New details have emerged about an alleged rape reported to officials at the University of Cincinnati’s (UC) College of Law last week.
Through a public records request, The News Record obtained a copy of the complaint sent to university officials on April 12.
Many details, including names, dates or information that could potentially identify those involved, were redacted from the document released by the university.
The alleged victim, who was previously identified by officials as a law student, states that they were raped by several individuals during their first visit to Cincinnati and UC’s College of Law. The complaint singles out one of the alleged perpetrators as being “a serial rapist.”
“I am much stronger than any predator who I have come across and I intend to see justice served,” the complaint states. It remains unclear if there have been criminal charges filed in connection to this incident.
As a result of the alleged rape, the victim notified UC officials of their withdrawal from the university’s law program.
“Although it is unfortunate that I cannot complete the most difficult part of law school, I need to focus on my own healing before I can pursue any kind of career,” the complaint states.
Officials said the Title IX Office is handling the complaint, but wouldn’t comment on whether this incident is being investigated as a formal complaint.
“We will be reaching out to the Complainant to offer resources, supportive measures, and an invitation to speak with someone in our office regarding next steps,” states an email between officials in the university’s Title IX Office.
“As a practice, we do not comment on open investigations. This is to protect the integrity of the process and also due to certain privacy requirements,” Bleuzette Marshall, vice president for equity, inclusion and community impact, said in a statement.
If a formal complaint has been filed, the university will begin an investigation that includes gathering physical evidence, electronic records and interviews with those involved, according to the university’s sexual harassment policy.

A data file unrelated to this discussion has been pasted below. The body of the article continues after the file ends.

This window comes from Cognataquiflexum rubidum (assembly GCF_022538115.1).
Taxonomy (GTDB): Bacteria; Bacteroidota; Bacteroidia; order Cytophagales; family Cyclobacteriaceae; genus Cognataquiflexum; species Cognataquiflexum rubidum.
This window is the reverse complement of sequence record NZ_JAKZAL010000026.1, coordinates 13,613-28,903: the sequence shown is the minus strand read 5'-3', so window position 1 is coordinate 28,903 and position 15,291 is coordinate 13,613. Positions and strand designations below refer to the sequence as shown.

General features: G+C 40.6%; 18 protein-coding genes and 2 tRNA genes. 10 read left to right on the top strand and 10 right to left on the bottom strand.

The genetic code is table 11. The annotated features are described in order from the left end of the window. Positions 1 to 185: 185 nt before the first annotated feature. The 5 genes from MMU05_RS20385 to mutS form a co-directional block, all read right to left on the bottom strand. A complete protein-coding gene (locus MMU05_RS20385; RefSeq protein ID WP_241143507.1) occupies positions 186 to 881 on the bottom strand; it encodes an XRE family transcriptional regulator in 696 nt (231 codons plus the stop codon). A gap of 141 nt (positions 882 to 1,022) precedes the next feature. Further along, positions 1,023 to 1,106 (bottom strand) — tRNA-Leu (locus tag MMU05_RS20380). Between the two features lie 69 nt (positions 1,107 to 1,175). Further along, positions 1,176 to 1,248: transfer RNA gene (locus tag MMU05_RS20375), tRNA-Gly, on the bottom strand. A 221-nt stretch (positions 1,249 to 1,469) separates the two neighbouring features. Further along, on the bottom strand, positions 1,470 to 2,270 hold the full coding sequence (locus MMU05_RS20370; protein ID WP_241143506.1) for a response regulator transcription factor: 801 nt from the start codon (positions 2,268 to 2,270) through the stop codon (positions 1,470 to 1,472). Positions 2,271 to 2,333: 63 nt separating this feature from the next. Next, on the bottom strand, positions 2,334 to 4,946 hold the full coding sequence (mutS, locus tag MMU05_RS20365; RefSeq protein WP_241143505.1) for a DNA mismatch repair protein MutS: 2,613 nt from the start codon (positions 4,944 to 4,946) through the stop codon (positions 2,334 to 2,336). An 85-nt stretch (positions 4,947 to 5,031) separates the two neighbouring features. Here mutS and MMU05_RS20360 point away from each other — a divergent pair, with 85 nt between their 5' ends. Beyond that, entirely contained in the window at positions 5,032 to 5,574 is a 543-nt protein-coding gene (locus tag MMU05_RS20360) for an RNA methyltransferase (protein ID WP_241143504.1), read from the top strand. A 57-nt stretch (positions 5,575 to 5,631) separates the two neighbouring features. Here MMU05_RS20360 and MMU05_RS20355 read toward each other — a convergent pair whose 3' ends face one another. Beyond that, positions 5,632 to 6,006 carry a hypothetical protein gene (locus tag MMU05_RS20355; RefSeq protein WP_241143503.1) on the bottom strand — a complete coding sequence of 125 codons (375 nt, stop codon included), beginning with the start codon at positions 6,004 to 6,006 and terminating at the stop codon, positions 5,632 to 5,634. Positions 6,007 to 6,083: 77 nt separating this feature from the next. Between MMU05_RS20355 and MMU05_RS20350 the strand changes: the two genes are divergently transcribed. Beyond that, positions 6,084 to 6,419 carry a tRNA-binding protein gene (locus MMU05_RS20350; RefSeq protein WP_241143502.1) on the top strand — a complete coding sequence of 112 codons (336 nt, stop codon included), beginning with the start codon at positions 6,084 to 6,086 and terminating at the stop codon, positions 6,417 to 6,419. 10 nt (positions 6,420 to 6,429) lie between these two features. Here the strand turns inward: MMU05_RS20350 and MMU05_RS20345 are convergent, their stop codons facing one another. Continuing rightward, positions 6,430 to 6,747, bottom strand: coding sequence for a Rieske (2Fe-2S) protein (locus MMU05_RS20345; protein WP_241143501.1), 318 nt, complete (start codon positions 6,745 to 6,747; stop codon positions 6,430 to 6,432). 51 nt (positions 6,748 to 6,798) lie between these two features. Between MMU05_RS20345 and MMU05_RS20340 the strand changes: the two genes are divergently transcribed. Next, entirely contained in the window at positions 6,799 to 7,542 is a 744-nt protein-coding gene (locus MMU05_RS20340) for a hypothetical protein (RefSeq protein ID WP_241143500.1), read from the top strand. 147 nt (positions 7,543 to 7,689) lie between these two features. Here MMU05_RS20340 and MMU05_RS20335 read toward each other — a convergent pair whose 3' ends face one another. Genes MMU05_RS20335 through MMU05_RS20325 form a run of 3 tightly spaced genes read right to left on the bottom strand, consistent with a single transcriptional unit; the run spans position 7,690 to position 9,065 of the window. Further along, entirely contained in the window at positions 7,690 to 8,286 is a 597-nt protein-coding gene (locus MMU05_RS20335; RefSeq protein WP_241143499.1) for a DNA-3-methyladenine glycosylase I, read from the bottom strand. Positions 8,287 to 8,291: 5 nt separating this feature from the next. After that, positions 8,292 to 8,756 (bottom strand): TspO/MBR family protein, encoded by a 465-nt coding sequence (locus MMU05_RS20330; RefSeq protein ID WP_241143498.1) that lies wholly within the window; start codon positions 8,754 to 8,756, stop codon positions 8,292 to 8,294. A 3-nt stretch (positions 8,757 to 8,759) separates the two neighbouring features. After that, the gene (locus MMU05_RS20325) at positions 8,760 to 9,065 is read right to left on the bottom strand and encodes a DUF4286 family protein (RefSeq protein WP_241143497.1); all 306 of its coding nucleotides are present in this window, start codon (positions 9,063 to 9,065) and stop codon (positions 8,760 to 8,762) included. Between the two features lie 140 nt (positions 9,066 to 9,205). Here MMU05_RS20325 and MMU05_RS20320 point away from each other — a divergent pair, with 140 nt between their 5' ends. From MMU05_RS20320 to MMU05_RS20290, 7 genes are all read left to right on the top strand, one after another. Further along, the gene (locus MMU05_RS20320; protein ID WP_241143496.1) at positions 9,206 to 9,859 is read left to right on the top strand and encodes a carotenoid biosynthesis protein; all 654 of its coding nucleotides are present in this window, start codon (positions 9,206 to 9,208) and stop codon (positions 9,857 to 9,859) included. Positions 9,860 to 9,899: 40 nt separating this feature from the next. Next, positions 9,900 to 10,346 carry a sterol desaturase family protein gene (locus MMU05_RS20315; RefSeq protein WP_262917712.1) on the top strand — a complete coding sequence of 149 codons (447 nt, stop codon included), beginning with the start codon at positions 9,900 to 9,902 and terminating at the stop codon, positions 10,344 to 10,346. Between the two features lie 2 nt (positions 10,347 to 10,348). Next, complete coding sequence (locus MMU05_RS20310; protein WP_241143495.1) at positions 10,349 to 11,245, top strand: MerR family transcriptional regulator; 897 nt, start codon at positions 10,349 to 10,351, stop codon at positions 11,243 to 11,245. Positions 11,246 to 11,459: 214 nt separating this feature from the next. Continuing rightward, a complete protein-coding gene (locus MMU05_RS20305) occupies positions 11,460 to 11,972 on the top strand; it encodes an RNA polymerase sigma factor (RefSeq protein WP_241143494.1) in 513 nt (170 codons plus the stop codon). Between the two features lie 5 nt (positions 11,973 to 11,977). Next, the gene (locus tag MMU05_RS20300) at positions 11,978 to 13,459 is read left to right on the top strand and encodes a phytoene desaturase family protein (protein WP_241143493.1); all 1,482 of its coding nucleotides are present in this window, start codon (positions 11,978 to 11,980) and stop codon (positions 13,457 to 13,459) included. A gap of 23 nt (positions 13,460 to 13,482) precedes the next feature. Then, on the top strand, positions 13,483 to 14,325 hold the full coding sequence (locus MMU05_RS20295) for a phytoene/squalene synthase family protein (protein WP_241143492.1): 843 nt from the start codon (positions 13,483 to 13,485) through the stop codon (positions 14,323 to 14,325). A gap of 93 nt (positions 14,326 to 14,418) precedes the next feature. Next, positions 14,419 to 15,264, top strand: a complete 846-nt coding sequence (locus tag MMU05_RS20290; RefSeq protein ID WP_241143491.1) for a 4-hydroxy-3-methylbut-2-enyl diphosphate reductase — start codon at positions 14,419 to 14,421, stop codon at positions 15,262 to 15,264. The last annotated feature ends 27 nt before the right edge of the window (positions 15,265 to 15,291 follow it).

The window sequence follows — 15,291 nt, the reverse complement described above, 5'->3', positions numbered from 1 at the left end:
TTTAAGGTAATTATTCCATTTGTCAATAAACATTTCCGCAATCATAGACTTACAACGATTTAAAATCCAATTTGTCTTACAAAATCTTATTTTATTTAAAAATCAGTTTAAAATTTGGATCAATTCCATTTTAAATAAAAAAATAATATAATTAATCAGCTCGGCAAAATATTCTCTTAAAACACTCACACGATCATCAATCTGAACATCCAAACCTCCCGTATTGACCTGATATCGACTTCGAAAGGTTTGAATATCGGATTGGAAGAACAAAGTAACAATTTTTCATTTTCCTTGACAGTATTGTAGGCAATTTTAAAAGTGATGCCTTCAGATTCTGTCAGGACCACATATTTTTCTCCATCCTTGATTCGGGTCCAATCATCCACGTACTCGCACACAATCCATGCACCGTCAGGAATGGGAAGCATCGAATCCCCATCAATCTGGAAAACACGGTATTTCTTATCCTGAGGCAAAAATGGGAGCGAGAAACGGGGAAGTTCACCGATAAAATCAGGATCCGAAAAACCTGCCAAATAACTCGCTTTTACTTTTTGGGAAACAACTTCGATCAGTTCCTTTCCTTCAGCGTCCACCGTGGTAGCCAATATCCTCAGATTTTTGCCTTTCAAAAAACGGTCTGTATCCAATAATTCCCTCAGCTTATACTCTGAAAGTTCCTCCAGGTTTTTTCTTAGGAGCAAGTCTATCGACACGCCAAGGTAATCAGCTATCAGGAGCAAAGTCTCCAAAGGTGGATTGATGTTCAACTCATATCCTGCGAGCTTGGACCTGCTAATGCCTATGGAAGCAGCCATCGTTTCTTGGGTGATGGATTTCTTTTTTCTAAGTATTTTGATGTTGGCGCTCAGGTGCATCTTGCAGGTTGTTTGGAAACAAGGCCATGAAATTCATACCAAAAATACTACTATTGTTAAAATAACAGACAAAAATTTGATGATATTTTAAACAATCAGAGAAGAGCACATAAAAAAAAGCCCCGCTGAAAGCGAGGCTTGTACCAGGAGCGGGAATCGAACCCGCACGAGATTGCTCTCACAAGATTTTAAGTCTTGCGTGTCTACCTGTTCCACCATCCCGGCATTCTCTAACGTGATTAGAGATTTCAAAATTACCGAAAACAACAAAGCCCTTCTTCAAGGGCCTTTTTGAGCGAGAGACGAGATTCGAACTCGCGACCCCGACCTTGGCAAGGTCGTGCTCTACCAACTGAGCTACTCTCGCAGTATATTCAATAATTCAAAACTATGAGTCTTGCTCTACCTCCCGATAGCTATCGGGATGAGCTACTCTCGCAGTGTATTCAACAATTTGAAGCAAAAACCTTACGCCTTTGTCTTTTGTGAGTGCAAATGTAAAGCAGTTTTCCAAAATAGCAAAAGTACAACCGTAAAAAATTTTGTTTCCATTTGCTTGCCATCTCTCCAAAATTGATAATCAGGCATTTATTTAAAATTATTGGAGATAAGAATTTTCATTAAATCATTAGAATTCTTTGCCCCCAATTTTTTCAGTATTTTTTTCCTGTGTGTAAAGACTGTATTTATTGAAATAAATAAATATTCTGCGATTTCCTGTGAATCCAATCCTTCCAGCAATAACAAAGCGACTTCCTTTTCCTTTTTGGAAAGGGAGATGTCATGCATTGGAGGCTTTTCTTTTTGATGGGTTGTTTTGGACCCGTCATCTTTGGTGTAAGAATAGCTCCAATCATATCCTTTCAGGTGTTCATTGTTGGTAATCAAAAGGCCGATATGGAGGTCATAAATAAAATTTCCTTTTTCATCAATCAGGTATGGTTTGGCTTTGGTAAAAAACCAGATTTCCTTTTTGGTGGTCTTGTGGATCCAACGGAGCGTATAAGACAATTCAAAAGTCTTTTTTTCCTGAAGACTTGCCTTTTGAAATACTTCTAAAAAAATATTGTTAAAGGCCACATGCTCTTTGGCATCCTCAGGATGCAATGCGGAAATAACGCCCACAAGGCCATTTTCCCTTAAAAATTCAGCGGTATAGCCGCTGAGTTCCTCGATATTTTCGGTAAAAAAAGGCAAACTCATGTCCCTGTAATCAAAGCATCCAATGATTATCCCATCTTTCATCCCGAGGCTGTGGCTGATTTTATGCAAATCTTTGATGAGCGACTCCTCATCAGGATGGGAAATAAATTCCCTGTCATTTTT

Following the investigation, the university will hold a live hearing to determine whether there was a violation of the university’s Title IX policy.
However, some advocates for survivors of sexual assault worry that recent federally mandated changes to Title IX policy are bringing the courtroom to campus by putting survivors of sexual assault on the witness stand and further dissuading them from coming forward.
One key difference from the old policy is that under the new formal complaint process, which was unveiled in August, both parties in an allegation of sexual assault are subject to cross-examination from a third-party advisor during a live hearing.
That advisor can be a friend, family member or even an attorney, although the university requires notice should a party obtain legal counsel. Those without an adviser will be provided one by the university.
Under the new regulations, the university’s hearing panel cannot rely on any statement from a party or witness who does not submit to cross-examination.
The university does offer an informal resolution process that involves mediation between the two parties. However, previous federal guidance states that such mediation for incidents of sexual assault is "improper."
“We want all members of our campus community to know that all reports will be treated with respect throughout the investigation,” Marshall said.